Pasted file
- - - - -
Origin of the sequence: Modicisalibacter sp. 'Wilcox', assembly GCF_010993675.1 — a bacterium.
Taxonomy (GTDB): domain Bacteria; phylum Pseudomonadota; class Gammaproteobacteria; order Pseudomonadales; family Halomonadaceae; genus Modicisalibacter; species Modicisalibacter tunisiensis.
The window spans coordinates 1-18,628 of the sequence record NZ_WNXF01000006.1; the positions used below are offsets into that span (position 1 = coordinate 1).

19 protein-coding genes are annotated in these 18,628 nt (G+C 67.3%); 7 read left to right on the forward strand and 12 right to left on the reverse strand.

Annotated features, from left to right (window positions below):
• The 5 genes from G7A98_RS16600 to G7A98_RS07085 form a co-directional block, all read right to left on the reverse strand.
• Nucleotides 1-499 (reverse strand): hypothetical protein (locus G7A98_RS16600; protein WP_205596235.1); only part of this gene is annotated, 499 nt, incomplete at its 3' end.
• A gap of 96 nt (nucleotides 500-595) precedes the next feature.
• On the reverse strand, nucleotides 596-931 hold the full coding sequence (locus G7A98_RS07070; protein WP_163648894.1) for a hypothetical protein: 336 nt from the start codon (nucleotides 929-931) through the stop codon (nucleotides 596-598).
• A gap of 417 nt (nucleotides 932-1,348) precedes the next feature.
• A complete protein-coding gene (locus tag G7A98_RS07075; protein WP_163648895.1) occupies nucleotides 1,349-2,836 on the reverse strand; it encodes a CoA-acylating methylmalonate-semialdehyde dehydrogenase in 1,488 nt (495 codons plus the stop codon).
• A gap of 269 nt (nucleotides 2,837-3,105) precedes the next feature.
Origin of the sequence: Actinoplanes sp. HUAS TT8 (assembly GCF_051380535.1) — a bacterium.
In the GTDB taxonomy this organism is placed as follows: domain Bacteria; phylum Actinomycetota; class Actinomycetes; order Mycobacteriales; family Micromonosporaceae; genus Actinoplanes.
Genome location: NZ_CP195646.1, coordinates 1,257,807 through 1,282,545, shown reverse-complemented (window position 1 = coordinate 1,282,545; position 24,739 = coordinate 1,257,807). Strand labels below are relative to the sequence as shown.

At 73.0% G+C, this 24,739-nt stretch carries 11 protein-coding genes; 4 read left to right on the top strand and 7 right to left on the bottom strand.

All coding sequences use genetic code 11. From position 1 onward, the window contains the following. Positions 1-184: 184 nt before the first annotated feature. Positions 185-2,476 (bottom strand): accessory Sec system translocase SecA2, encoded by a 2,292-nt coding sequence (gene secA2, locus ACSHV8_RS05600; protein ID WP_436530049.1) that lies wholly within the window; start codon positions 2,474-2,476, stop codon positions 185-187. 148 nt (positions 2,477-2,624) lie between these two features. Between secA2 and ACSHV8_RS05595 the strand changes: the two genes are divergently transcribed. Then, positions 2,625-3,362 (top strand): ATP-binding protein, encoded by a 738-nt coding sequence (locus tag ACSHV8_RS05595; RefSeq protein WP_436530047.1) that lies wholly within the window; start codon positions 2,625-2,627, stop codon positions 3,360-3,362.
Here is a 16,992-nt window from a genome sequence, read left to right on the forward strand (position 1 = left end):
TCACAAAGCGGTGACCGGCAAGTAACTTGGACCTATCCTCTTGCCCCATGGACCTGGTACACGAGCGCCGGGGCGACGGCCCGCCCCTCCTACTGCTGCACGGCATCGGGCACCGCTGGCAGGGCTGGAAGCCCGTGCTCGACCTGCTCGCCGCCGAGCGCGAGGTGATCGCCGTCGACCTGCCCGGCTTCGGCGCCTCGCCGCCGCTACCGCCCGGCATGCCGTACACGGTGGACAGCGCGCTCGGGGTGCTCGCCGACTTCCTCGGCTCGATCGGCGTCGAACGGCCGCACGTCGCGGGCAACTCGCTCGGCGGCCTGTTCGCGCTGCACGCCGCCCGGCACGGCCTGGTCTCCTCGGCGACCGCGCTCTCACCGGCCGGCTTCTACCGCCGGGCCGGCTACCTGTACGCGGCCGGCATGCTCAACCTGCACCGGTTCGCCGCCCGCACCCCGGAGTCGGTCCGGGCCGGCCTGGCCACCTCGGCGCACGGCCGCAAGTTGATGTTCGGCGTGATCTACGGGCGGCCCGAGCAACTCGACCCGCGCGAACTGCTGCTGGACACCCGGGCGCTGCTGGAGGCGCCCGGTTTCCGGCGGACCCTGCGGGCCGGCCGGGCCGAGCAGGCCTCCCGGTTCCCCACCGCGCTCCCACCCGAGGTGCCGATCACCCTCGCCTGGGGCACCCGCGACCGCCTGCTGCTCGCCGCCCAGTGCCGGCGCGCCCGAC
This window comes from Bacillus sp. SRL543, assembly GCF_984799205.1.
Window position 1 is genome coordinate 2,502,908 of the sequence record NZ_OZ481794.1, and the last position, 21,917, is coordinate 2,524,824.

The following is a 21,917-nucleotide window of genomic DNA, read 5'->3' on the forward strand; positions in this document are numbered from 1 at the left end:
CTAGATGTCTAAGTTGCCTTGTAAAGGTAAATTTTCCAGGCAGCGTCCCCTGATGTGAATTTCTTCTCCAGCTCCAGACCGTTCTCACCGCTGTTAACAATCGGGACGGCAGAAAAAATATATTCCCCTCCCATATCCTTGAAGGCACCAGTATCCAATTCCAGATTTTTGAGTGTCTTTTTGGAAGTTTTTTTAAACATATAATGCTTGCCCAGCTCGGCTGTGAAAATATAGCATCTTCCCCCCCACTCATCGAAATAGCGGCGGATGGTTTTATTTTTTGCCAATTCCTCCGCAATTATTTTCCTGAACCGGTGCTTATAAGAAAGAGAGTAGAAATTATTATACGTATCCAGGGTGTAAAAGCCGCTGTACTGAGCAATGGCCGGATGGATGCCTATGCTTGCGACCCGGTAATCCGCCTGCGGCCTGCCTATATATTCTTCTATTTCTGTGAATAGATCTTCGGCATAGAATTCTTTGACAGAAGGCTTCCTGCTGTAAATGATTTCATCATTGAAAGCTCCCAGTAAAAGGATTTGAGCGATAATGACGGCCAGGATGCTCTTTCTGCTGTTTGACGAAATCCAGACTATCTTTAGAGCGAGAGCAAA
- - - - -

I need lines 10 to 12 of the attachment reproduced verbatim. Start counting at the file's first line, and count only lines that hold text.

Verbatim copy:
• A gap of 417 nt (nucleotides 932-1,348) precedes the next feature.
• A complete protein-coding gene (locus tag G7A98_RS07075; protein WP_163648895.1) occupies nucleotides 1,349-2,836 on the reverse strand; it encodes a CoA-acylating methylmalonate-semialdehyde dehydrogenase in 1,488 nt (495 codons plus the stop codon).
• A gap of 269 nt (nucleotides 2,837-3,105) precedes the next feature.